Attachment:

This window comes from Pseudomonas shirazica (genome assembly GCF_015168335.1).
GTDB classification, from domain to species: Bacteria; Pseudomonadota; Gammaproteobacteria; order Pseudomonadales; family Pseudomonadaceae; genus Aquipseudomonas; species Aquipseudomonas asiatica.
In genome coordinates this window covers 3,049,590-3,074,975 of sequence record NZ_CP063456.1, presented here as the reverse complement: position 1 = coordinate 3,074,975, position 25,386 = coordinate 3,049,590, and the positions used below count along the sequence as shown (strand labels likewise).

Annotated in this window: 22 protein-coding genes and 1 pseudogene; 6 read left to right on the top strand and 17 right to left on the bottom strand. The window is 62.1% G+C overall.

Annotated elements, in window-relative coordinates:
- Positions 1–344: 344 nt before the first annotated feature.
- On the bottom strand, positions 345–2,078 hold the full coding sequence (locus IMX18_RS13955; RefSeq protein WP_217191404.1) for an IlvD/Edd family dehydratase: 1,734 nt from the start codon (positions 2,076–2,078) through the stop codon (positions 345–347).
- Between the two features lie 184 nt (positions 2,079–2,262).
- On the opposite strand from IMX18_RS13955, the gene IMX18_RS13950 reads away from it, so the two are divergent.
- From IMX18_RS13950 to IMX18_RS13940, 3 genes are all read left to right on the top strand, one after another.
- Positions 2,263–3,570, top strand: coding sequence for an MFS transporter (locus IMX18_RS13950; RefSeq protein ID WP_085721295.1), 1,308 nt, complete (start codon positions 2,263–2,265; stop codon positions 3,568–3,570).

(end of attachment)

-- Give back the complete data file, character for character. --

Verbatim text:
This window comes from Pseudomonas shirazica (genome assembly GCF_015168335.1).
GTDB classification, from domain to species: Bacteria; Pseudomonadota; Gammaproteobacteria; order Pseudomonadales; family Pseudomonadaceae; genus Aquipseudomonas; species Aquipseudomonas asiatica.
In genome coordinates this window covers 3,049,590-3,074,975 of sequence record NZ_CP063456.1, presented here as the reverse complement: position 1 = coordinate 3,074,975, position 25,386 = coordinate 3,049,590, and the positions used below count along the sequence as shown (strand labels likewise).

Annotated in this window: 22 protein-coding genes and 1 pseudogene; 6 read left to right on the top strand and 17 right to left on the bottom strand. The window is 62.1% G+C overall.

Annotated elements, in window-relative coordinates:
- Positions 1–344: 344 nt before the first annotated feature.
- On the bottom strand, positions 345–2,078 hold the full coding sequence (locus IMX18_RS13955; RefSeq protein WP_217191404.1) for an IlvD/Edd family dehydratase: 1,734 nt from the start codon (positions 2,076–2,078) through the stop codon (positions 345–347).
- Between the two features lie 184 nt (positions 2,079–2,262).
- On the opposite strand from IMX18_RS13955, the gene IMX18_RS13950 reads away from it, so the two are divergent.
- From IMX18_RS13950 to IMX18_RS13940, 3 genes are all read left to right on the top strand, one after another.
- Positions 2,263–3,570, top strand: coding sequence for an MFS transporter (locus IMX18_RS13950; RefSeq protein ID WP_085721295.1), 1,308 nt, complete (start codon positions 2,263–2,265; stop codon positions 3,568–3,570).